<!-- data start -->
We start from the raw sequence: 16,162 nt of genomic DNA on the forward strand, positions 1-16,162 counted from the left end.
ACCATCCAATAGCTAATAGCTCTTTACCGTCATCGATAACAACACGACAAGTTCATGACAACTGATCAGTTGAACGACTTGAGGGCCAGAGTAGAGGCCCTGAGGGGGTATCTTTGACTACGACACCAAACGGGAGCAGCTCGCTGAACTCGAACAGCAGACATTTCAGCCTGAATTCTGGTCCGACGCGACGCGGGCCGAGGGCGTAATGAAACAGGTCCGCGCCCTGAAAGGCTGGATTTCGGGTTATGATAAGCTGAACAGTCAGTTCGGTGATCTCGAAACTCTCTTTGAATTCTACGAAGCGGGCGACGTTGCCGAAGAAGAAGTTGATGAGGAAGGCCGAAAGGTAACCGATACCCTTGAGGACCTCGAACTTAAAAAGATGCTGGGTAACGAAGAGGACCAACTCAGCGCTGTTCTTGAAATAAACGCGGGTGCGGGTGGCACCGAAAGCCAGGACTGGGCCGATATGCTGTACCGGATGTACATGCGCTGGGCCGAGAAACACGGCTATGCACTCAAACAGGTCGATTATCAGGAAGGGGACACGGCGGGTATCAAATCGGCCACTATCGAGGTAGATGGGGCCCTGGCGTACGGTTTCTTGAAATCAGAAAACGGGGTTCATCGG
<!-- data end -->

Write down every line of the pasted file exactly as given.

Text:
We start from the raw sequence: 16,162 nt of genomic DNA on the forward strand, positions 1-16,162 counted from the left end.
ACCATCCAATAGCTAATAGCTCTTTACCGTCATCGATAACAACACGACAAGTTCATGACAACTGATCAGTTGAACGACTTGAGGGCCAGAGTAGAGGCCCTGAGGGGGTATCTTTGACTACGACACCAAACGGGAGCAGCTCGCTGAACTCGAACAGCAGACATTTCAGCCTGAATTCTGGTCCGACGCGACGCGGGCCGAGGGCGTAATGAAACAGGTCCGCGCCCTGAAAGGCTGGATTTCGGGTTATGATAAGCTGAACAGTCAGTTCGGTGATCTCGAAACTCTCTTTGAATTCTACGAAGCGGGCGACGTTGCCGAAGAAGAAGTTGATGAGGAAGGCCGAAAGGTAACCGATACCCTTGAGGACCTCGAACTTAAAAAGATGCTGGGTAACGAAGAGGACCAACTCAGCGCTGTTCTTGAAATAAACGCGGGTGCGGGTGGCACCGAAAGCCAGGACTGGGCCGATATGCTGTACCGGATGTACATGCGCTGGGCCGAGAAACACGGCTATGCACTCAAACAGGTCGATTATCAGGAAGGGGACACGGCGGGTATCAAATCGGCCACTATCGAGGTAGATGGGGCCCTGGCGTACGGTTTCTTGAAATCAGAAAACGGGGTTCATCGG